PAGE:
Endangered Species
Ecological Services
Posted
November 17, 2010

Recovery Success Stories | Lake Erie Watersnake (06:10)

Host: Ann Haas with Lisa Brohl

Lake Erie Watersnake (click to view larger)
Lake Erie watersnake
Photo credit: Kristin Stanford

Once Threatened, Now Recovered

The Lake Erie watersnake (Nerodia sipedon insularum), a harmless, nonvenomous reptile once threatened with extinction, has recovered so well that the U.S. Fish and Wildlife Service proposed on June 1 to remove it from the threatened and endangered species list.

Lake Erie watersnakes live only on islands in western Lake Erie in Ohio and Ontario, Canada. In 1999, the species was listed as threatened due to killing by people who fear snakes and to the loss of shoreline habitat to development. Recovery efforts have included habitat conservation and outreach to residents and visitors about the animal's benign nature.

The Lake Erie watersnake population grew to about 8,600 by 2008, exceeding the minimum population goal specified in its recovery plan. About 300 acres of inland habitat and 11 miles of shoreline have been protected for the snake since it was listed.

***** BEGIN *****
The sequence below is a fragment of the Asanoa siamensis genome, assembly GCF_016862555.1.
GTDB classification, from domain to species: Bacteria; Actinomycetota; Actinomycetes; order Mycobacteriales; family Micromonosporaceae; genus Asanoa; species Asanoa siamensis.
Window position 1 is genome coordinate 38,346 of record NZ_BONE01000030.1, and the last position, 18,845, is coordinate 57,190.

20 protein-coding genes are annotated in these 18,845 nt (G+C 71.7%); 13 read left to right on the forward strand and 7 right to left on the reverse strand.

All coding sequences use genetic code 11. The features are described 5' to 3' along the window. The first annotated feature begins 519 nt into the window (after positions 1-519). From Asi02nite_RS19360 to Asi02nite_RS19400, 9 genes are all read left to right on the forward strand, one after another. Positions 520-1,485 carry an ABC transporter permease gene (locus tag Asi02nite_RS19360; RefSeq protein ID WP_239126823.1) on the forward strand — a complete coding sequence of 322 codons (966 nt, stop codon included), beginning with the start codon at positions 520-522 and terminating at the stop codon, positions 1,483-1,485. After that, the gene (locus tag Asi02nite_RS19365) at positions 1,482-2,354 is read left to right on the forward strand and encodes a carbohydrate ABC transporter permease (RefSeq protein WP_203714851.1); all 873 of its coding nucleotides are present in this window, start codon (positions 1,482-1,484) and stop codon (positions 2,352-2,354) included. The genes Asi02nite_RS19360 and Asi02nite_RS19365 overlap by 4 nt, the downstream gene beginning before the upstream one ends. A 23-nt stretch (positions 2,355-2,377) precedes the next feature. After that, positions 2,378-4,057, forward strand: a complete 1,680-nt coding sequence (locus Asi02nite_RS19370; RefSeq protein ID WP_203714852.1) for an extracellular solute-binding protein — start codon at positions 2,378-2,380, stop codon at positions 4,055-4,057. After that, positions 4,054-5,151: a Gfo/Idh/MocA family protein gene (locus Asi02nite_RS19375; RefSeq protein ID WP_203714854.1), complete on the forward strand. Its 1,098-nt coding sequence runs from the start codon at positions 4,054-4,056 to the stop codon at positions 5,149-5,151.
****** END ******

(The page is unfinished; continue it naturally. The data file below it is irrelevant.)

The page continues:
Partners in the recovery program have included the Ohio Department of Natural Resources, Northern Illinois University, Lake Erie Islands Chapter of the Black Swamp Conservancy, Western Reserve Land Conservancy, Put-in-Bay Township Park District, Cleveland Museum of Natural History, and Ohio State University (Stone Laboratory).

Hear from Megan Seymour of the U.S. Fish and Wildlife Service.

Hear more from Kristin Stanford, 2009 Recovery Champion.

Hear more from Richard King, Ph.D. and 2009 Recovery Champion.

Hear from Carolyn Caldwell of the Ohio Department of Natural Resources, Division of Wildlife.

More information about the species: Click Here

Last updated: July 15, 2013